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(a) A bat uses ultrasound to find its way among trees. If this bat can detect echoes 1.00 ms apart, what minimum distance between objects can it detect? (b) Could this distance explain the difficulty that bats have finding an open door when they accidentally get into a house?
Question by OpenStax is licensed under CC BY 4.0.
Final Answer
  1. $0.343 \textrm{ m}$
  2. Since doors are wider than 34 cm, this does not explain why bats have a difficult time finding the door to exit a house.
Solution Video

OpenStax College Physics Solution, Chapter 17, Problem 81 (Problems & Exercises) (1:37)

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Video Transcript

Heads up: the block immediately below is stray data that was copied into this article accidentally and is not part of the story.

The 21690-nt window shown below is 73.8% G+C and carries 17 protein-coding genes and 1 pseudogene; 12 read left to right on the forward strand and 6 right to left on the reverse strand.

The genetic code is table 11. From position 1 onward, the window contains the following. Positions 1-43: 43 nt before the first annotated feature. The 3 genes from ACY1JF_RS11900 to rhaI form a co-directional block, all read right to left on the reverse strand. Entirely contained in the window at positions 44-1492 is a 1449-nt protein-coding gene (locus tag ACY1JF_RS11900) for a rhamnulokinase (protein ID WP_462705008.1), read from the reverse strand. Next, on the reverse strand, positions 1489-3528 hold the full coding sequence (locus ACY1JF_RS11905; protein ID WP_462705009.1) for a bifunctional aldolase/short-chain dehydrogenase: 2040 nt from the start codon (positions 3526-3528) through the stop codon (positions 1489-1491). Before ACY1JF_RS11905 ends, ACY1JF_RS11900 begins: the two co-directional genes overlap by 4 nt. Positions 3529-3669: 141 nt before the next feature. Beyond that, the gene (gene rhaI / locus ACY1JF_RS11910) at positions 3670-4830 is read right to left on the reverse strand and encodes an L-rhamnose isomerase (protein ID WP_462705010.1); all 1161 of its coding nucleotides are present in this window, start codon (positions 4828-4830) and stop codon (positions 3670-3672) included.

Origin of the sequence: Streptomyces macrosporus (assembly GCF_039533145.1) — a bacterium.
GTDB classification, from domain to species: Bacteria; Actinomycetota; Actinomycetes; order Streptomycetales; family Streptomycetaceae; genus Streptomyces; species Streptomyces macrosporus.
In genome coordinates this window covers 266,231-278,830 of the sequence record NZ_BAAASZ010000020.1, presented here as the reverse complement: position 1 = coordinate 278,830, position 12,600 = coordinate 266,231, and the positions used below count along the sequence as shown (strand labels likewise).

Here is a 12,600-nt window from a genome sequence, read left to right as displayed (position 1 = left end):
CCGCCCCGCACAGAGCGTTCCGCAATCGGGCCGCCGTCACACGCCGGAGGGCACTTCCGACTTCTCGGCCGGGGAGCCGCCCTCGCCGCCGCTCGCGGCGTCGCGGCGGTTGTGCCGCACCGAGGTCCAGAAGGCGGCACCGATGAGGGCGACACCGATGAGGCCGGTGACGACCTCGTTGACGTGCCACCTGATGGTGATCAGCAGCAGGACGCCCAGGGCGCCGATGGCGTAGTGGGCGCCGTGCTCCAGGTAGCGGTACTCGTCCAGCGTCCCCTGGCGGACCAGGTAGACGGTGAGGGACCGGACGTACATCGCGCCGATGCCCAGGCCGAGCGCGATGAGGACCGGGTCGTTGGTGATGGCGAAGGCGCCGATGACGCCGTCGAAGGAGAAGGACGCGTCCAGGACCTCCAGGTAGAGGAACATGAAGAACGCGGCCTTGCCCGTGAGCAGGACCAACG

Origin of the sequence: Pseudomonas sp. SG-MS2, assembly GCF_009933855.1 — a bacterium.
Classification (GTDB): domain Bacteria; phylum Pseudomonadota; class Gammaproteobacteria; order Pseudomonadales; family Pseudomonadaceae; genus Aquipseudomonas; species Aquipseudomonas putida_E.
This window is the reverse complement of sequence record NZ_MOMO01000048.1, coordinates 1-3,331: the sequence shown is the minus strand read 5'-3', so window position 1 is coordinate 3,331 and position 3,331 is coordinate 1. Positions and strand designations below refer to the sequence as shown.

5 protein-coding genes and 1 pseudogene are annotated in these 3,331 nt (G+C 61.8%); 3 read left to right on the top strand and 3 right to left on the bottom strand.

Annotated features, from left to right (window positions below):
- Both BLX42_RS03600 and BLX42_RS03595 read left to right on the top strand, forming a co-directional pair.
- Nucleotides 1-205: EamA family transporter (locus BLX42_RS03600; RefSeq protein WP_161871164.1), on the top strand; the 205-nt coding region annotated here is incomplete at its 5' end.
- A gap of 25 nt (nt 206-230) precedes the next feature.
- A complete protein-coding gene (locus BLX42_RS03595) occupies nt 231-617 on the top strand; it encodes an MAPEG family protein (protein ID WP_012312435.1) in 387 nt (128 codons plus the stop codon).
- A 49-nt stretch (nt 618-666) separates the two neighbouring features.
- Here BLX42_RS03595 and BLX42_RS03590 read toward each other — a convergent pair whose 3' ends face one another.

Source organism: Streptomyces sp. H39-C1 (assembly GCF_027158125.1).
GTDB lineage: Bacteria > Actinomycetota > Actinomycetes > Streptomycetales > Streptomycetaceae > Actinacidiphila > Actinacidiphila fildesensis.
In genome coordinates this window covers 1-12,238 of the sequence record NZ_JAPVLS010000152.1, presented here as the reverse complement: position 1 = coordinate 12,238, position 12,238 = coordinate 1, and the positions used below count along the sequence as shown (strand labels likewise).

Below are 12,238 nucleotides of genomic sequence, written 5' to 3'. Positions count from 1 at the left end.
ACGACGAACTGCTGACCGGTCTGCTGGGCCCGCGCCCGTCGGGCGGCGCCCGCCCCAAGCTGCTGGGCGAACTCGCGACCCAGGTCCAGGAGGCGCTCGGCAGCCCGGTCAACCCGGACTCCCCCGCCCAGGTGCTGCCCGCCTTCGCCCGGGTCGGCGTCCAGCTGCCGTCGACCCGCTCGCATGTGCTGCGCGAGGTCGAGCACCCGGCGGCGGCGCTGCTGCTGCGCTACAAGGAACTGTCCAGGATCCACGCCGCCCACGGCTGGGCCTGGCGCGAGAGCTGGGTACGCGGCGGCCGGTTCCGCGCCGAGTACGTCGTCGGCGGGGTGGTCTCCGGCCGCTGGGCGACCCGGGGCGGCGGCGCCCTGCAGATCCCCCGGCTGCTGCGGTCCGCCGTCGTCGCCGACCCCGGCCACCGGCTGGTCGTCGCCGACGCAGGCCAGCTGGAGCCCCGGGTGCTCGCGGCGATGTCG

This is College Physics Answers with Shaun Dychko.  The minimum distance between points that can be observed with the wave are approximately equal to the wavelength, this is approximately equal to. So, for this bat, using ultrasound to measure the distance between two trees or distance between, yeah, two trees in this question, we know that this has to be true. So, using the wave speed formula, and we're given the minimum time resolution of the bat's perception. The minimum amount of time between receiving two different echoes. And, we'll substitute that for frequency because we're going to find out what this minimum wavelength is by dividing both sides by F here. And, it's going to be the wave speed divided by the minimum frequency. And, we'll say that the frequency is one over period. And so, we'll substitute period in place of one over frequency. And that's what we've done here. And so, the bat's minimum time that it can perceive is one millisecond, which is one times ten to the minus three seconds, and we multiply that by the speed of sound and air, which is 343 meters per second, which gives a minimum spatial resolution of 0.343 meters. Since doorways are wider than 34 centimeters, this spatial resolution cannot explain why bats have a difficult time finding the door to exit a house.